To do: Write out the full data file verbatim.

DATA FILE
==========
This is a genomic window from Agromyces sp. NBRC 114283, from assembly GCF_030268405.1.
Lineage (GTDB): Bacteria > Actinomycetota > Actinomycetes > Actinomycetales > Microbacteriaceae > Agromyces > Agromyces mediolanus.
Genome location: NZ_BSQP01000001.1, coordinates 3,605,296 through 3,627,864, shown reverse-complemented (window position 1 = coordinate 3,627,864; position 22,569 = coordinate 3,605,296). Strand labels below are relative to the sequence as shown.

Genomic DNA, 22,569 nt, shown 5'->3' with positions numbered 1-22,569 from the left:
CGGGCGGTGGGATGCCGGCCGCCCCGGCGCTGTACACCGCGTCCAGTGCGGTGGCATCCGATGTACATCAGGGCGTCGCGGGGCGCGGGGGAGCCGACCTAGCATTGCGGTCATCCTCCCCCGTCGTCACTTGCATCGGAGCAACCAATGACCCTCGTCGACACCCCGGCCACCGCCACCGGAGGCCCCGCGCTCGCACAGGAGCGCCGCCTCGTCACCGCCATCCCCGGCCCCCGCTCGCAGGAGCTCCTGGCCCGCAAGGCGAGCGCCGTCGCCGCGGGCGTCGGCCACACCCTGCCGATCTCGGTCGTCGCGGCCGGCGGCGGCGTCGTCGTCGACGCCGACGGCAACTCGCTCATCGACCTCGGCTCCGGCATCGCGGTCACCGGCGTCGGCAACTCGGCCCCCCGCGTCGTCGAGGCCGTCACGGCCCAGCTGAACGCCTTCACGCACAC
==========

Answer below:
This is a genomic window from Agromyces sp. NBRC 114283, from assembly GCF_030268405.1.
Lineage (GTDB): Bacteria > Actinomycetota > Actinomycetes > Actinomycetales > Microbacteriaceae > Agromyces > Agromyces mediolanus.
Genome location: NZ_BSQP01000001.1, coordinates 3,605,296 through 3,627,864, shown reverse-complemented (window position 1 = coordinate 3,627,864; position 22,569 = coordinate 3,605,296). Strand labels below are relative to the sequence as shown.

Genomic DNA, 22,569 nt, shown 5'->3' with positions numbered 1-22,569 from the left:
CGGGCGGTGGGATGCCGGCCGCCCCGGCGCTGTACACCGCGTCCAGTGCGGTGGCATCCGATGTACATCAGGGCGTCGCGGGGCGCGGGGGAGCCGACCTAGCATTGCGGTCATCCTCCCCCGTCGTCACTTGCATCGGAGCAACCAATGACCCTCGTCGACACCCCGGCCACCGCCACCGGAGGCCCCGCGCTCGCACAGGAGCGCCGCCTCGTCACCGCCATCCCCGGCCCCCGCTCGCAGGAGCTCCTGGCCCGCAAGGCGAGCGCCGTCGCCGCGGGCGTCGGCCACACCCTGCCGATCTCGGTCGTCGCGGCCGGCGGCGGCGTCGTCGTCGACGCCGACGGCAACTCGCTCATCGACCTCGGCTCCGGCATCGCGGTCACCGGCGTCGGCAACTCGGCCCCCCGCGTCGTCGAGGCCGTCACGGCCCAGCTGAACGCCTTCACGCACAC